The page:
Local power-punk trio Vampire Watching Television's eponymous debut EP is remarkably consistent. There is a razor-sharp precision to the production to match the tight playing of the performers. Instrumental opener 'Batman' establishes the basic gist from the get-go, fangs out. The frantic interplay between Guitarist Ethan (方米粉) and drummer 陳翰 recalls the high-speed horror movie riffs of Dead Kennedys, minus East Bay Ray's delay pedal, but channeled through the previous decade's garage revival. Outside of a cartoon, it is difficult to conjure an equivalent image of heads bobbing and limbs flailing so furiously, especially over songs that nonetheless manage to keep it together from sudden start to blistering finish.
The proof is in the packaging: a pulp portrait of the band plus angular stripes, all soaked in a blood-red/black-and-white palette, offers a pretty solid visual representation of this disc's sounds. A quick check of the track-listing and a little arithmetic confirm that the five songs clock in at a little over ten minutes, with titles that evoke violence. This characterization is most overt in the fourth track's succinct imperative to 'Kill' - in that (opened) vein, the final track's 'Magazine' might as well connote the ammunition clip of the titular trooper of Track Two ('I Am a Soldier You Are My Enemy'). To make the case for judging Vampire Watching Television by its EP's cover is to say that the group delivers on its promise. Rock 'n' Roll (in stark contrast to rock criticism) succeeds by getting to the point, especially when it renders that point increasingly obscure in the process (not altogether unlike rock criticism).
Did Vampire Watching Television name themselves after their best song, or vice versa? Ironically, it is this tune that strays furthest from some of the themes established through the other four tracks. Among other things, this de facto theme's sneaky placement at the (un)dead-center of the record might be the greatest irony of all. Where the others slash-and-burn-at-the-stake, 'Vampire Watching Television' builds genuinely thrilling tension. The buzzing bass of Ting (古古實), the group's secret weapon and nowhere on fuller display than this track, establishes the sense of an ascent, paradoxically by holding the same throbbing note. Bit by bit, the other instruments join-in, before the chord changes, and the song explodes to its bonafide, if messy, climax. In line with the internal contradictions of the song (including, fundamentally, the title's subversion of the aforementioned emphasis on boogeymen and violent action through the implicit passivity of staying home and watching TV), "You've gotta follow the law!" is the lone lyric during this purest punk expression of R'n'R fury, which Ethan screams again and again to great effect.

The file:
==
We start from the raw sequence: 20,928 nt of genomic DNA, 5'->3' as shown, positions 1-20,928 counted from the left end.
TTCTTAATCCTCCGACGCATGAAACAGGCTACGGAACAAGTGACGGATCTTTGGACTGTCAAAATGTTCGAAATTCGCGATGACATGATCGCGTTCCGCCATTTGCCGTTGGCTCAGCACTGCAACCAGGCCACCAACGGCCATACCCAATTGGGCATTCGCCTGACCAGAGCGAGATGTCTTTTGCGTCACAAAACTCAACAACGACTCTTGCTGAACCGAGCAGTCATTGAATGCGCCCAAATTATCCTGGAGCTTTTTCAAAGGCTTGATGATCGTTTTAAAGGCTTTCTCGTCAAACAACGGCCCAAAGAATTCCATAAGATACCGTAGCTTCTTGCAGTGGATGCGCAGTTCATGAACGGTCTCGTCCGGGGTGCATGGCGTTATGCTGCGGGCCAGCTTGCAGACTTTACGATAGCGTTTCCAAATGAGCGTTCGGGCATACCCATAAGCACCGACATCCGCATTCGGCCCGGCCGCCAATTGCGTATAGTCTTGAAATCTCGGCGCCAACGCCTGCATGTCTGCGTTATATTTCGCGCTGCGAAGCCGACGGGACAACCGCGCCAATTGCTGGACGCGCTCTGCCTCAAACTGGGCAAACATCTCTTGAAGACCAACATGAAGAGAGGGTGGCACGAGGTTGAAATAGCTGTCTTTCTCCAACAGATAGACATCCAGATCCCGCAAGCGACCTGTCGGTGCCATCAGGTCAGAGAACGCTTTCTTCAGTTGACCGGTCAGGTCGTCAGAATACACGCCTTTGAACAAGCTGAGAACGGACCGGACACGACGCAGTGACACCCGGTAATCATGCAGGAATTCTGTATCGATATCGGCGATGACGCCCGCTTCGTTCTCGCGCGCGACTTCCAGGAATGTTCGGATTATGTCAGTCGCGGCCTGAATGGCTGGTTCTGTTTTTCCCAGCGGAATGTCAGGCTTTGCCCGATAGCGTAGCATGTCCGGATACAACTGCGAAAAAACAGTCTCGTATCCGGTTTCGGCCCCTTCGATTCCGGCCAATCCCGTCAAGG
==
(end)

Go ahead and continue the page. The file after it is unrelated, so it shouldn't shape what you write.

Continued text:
'Vampire Watching Television' (the song) utilizes two chords and its two and a half minute span to epic effect. One would be wise to check out Vampire Watching Television (the band) live not only to pick-up a copy of Vampire Watching Television (the new EP), but also on the off-chance of hearing its third track played twice in one set.
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